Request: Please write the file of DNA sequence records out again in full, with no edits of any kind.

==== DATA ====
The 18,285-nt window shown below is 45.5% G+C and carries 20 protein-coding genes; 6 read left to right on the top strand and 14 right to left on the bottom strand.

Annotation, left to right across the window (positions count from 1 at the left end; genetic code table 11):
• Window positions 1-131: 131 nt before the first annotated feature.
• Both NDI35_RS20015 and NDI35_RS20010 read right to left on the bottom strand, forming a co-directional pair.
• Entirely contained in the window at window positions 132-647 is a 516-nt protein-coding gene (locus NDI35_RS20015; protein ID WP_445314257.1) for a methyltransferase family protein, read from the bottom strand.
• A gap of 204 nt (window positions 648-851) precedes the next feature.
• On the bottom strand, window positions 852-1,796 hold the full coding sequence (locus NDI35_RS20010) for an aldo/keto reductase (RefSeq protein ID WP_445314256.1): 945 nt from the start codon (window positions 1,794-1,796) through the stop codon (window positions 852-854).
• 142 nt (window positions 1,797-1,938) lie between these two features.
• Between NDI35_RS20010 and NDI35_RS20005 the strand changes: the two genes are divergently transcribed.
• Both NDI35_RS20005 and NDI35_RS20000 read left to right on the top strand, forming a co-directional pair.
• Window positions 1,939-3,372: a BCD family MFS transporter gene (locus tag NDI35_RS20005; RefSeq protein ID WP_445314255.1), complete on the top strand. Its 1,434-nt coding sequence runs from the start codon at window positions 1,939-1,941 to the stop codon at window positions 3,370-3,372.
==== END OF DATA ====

The 18,285-nt window shown below is 45.5% G+C and carries 20 protein-coding genes; 6 read left to right on the top strand and 14 right to left on the bottom strand.

Annotation, left to right across the window (positions count from 1 at the left end; genetic code table 11):
• Window positions 1-131: 131 nt before the first annotated feature.
• Both NDI35_RS20015 and NDI35_RS20010 read right to left on the bottom strand, forming a co-directional pair.
• Entirely contained in the window at window positions 132-647 is a 516-nt protein-coding gene (locus NDI35_RS20015; protein ID WP_445314257.1) for a methyltransferase family protein, read from the bottom strand.
• A gap of 204 nt (window positions 648-851) precedes the next feature.
• On the bottom strand, window positions 852-1,796 hold the full coding sequence (locus NDI35_RS20010) for an aldo/keto reductase (RefSeq protein ID WP_445314256.1): 945 nt from the start codon (window positions 1,794-1,796) through the stop codon (window positions 852-854).
• 142 nt (window positions 1,797-1,938) lie between these two features.
• Between NDI35_RS20010 and NDI35_RS20005 the strand changes: the two genes are divergently transcribed.
• Both NDI35_RS20005 and NDI35_RS20000 read left to right on the top strand, forming a co-directional pair.
• Window positions 1,939-3,372: a BCD family MFS transporter gene (locus tag NDI35_RS20005; RefSeq protein ID WP_445314255.1), complete on the top strand. Its 1,434-nt coding sequence runs from the start codon at window positions 1,939-1,941 to the stop codon at window positions 3,370-3,372.